Historical Marker #2375 in Scott County notes the location of Stonetown, one of a number of Kentucky African American rural communities that formed in the years following the Civil War.
When the Civil War ended, many of Kentucky’s freed slaves either relocated to larger cities or established rural community villages. They did this in order to escape persecution from whites who wanted to control them, as during slavery, and who wanted to limit their social, political, and economic opportunities. Especially in the countryside, enclaves of friends and extended family provided a level of safety and sense of solidarity against white postwar aggression. Numerous communities in central Kentucky such as Sleettown in Boyle County, Maddoxtown in Fayette County, and Stonetown in Scott County, emerged in the last three decades of the nineteenth century for these very practical reasons.
As Reconstruction drew to a close, however, and as measures intended to aid the freedmen (including the Freedmen’s Bureau) ended, African Americans became increasingly frustrated with their chances for advancement in the former slave states. Some sought better fortune by moving west to Kansas. In fact, some of the first southern African Americans to move to the Sunflower State (later called the Exodusters) were Kentuckians.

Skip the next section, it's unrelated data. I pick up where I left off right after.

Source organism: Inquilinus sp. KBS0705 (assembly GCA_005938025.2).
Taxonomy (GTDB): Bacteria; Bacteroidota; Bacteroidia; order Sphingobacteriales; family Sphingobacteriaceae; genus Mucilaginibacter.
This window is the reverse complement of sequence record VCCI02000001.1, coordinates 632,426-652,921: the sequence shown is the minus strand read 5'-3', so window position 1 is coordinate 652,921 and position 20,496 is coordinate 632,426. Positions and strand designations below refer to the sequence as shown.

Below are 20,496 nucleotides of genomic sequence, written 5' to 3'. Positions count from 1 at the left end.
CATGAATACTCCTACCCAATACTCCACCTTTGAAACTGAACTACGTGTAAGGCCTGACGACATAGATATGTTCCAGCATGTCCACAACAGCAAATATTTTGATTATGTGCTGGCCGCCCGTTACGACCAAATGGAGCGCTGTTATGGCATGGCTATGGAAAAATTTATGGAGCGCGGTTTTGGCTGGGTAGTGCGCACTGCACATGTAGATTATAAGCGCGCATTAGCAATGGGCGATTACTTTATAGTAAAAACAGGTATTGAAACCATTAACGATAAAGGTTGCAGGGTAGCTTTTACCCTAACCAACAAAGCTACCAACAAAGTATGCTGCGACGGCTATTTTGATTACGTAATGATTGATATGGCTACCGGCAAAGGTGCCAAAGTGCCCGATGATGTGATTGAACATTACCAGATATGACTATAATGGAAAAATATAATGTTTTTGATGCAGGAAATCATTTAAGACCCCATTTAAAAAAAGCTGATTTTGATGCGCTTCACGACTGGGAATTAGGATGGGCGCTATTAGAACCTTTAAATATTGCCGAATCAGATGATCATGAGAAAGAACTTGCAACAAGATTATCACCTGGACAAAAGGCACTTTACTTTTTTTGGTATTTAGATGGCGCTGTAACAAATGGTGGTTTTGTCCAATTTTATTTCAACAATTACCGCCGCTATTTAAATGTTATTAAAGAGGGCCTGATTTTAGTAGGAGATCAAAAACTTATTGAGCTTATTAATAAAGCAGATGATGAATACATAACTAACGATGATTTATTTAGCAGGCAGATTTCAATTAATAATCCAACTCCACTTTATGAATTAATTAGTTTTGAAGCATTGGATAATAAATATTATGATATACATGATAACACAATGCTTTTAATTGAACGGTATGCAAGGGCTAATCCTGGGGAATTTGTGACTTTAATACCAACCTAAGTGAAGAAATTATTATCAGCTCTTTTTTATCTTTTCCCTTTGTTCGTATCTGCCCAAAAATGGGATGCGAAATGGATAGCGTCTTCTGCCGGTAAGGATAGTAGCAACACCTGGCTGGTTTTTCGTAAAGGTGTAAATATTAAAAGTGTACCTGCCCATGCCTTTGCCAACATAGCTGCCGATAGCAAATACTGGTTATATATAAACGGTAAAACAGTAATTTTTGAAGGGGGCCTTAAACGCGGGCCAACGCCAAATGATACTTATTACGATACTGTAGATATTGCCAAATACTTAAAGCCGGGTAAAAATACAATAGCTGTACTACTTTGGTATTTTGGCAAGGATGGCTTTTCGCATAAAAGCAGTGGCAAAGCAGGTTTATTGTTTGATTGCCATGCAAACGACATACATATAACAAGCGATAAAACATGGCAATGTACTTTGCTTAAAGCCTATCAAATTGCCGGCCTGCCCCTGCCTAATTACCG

The largest and best-known settlement of Kentucky African Americans in Kansas was Nicodemus, located in the northwest part of the state. Nicodemus was founded by blacks who arrived in 1877 and 1878, and many of them were from Scott County communities like Stonetown. On March 23, 1878, W.R. Hill, a white minister who recruited blacks to go to Kansas, wrote Kansas governor George T. Anthony, praising the Scott County migrants. "The Nicodemus Colony from Scott Co. Ky all leave here this morning for Nicodemus and Graham Co all in good spirits and with teams, stock, farming implements, provisions & so do not look like a begardly set as has been represented," he wrote.
Ella Boney, born in Henry County, Kentucky, in 1869, moved with her family to Kansas when she was just nine years old. She remembered, "One of the biggest events of the year for Negroes in Kansas is the Emancipation Proclamation picnic every fourth of August. We celebrate four days in a large grove just outside of Nicodemus, and Negroes come from all over the state." Like Nicodemus, many of these communities were founded by Kentucky African Americans.